The Supreme Court’s guidelines to prevent child sexual abuse

The Supreme Court of India, while deciding the case of Shankar Kisanrao Khade vs. State of Maharashtra (2013), laid down the following guidelines as a measure to prevent child sexual abuse:
  1. If the persons in charge of schools/educational institutions, special homes, children homes, shelter homes, hostels, remand homes, jails, etc. come across instances of sexual abuse or assault on a minor child that they believe to have committed or come to know that they are being sexually molested or assaulted, or wherever children are housed, are directed to report those facts to the nearest Special Juvenile Police Units (SJPU) or local police. They, depending upon the gravity of the complaint and its genuineness, must take appropriate follow up action casting no stigma to the child or to the family members.
  2. Persons in charge of the media, hotels, lodges, hospitals, clubs, studios, and photography facilities must comply with Section 20 of the Act of 2012 and give information to the SJPU or local police. Section 23 of the Act must also be rigorously followed by the media.
  3. Physical, sexual, and emotional abuse are more common in children with intellectual disabilities. When institutions that shelter them or people in their care and protection come across an act of sexual abuse, they must report it to the Juvenile Justice Board/SJPU or local police, who will then contact the proper authority and take appropriate action.
  4. Furthermore, it is made clear that if the perpetrator of the crime is a family member, extreme caution should be exercised and additional action taken in collaboration with the child’s mother or other female family members, keeping in mind that the child’s best interests are important.
  5. If a hospital, whether public or private, or a medical institution where children are being treated learns that the children are being sexually abused, the matter will be immediately reported to the nearest Juvenile Justice (JJ) Board/SJPU, and the JJ Board, in consultation with the SJPU, will take appropriate steps in accordance with the law protecting the interests of children.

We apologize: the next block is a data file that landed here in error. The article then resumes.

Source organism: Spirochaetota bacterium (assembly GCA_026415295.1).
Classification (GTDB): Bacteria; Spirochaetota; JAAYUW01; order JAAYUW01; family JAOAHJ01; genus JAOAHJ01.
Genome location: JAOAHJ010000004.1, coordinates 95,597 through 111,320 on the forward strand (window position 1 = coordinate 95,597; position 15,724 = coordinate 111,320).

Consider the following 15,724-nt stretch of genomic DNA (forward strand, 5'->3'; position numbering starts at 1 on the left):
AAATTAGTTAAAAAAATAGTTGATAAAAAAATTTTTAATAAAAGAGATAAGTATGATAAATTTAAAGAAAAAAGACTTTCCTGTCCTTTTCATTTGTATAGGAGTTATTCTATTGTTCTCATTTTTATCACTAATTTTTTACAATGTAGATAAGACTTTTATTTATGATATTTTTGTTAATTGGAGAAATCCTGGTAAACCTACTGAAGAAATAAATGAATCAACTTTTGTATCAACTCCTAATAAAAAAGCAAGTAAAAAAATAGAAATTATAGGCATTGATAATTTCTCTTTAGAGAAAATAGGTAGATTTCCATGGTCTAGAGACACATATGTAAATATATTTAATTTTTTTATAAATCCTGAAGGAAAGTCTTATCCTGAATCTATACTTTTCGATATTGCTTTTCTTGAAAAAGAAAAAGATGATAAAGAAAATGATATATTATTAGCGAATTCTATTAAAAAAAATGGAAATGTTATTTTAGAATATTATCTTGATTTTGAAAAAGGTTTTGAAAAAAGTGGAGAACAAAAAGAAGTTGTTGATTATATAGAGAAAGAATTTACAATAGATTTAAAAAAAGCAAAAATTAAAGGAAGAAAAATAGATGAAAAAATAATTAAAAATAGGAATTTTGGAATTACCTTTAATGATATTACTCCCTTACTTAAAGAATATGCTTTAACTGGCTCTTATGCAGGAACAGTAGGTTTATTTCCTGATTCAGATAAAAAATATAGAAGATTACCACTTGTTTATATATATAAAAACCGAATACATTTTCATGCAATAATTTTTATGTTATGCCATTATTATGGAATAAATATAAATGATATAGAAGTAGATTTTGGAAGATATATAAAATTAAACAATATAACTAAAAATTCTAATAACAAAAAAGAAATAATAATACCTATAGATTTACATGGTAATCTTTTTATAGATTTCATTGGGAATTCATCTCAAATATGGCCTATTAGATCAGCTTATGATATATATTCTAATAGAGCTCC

6. Non-reporting of a crime by anyone after learning that a minor child under the age of 18 has been subjected to any sexual assault is a serious crime, and by not reporting, they are shielding offenders from legal punishment. They will be held liable under ordinary criminal law and swift action will be taken against them.
  7. If National Commission for Protection of Child Rights (NCPCR), State Commission for Protection of Child Rights (SCPCR), Child Welfare Committee (CWC) and Child Helpline, NGOs for Women’s Organisations, etc. receive any complaints, they may take further action in consultation with the nearest JJ Board, SJPU, or local police, as required by law.
  8. The Central Government and State Governments are directed to establish SJPUs in all districts if they have not already done so, and to take prompt and effective action in consultation with the JJ Board to care for and protect children, as well as to take appropriate action against the perpetrator of the crime.
  9. The Central Government and each state government should take all steps necessary to ensure that the provisions of the Protection of Children from Sexual Offenses Act, 2012 are widely publicised, including through television, radio, and print media, at regular intervals, so that the general public, including children and their parents and guardians, are aware of the Act’s provisions.

Section 376 of the Indian Penal Code, 1860

The 1983 Amendments to the rape laws in India were prompted by the acquittal of police officers in the infamous Mathura Rape Case and widespread protests against the judgement. Sections 375 and 376 of the Indian Penal Code, 1860 were considerably altered by the Criminal Law (Amendment) Act, 1983. The same Act also included numerous new sections to the Penal Code, such as;
  • Section 376A: Punishes sexual intercourse with wife without her consent by a judicially separated husband.
  • Section 376B: Punishes sexual intercourse by a public servant with woman in his custody.
  • Section 376C: Punishes sexual intercourse by Superintendent of Jail, Remand Home, etc., with inmates in such institutions
  • Section 376D: Punishes sexual intercourse by any member of the management or staff of a hospital with any woman in that hospital.
  • Section 376E: A repeat rape offender will have to be imprisoned for the rest of his life or sentenced to death.
These new sections were created in order to prevent sexual abuse of women in custody, care, and control by a variety of people who, while not committing rape, were nonetheless regarded morally immoral. For the crime of rape, the modified Section 376 of the 1860 Code stipulated a minimum sentence of seven years in jail. A minimum penalty of ten years in prison has been imposed to combat the vices of custodial rape, rape on pregnant women, rape on girls under the age of twelve, and gang rape. However, courts in either case could impose a term less than seven or ten years for extraordinary reasons to be stated in the judgement. Section 114A of the Indian Evidence Act, 1872 by raising a presumption as to absence of consent in cases of custodial rape, rape on pregnant women and gang rape as in clauses (a), (b), (c), (d), (e) and (g) of sub-section (2) of Section 376, merely on the evidence of the ravished women had, at least partially, removed the infirmity from the evidence of a victim of rape that was hitherto unjustly attached to her testimony without taking note of the fact that in India, a disclosure of this nature was likely to ruin the prospect of the girl’s rehabilitation in society for all times to come and unless her story was painfully true she would not have taken such a grave risk merely to malign the accused.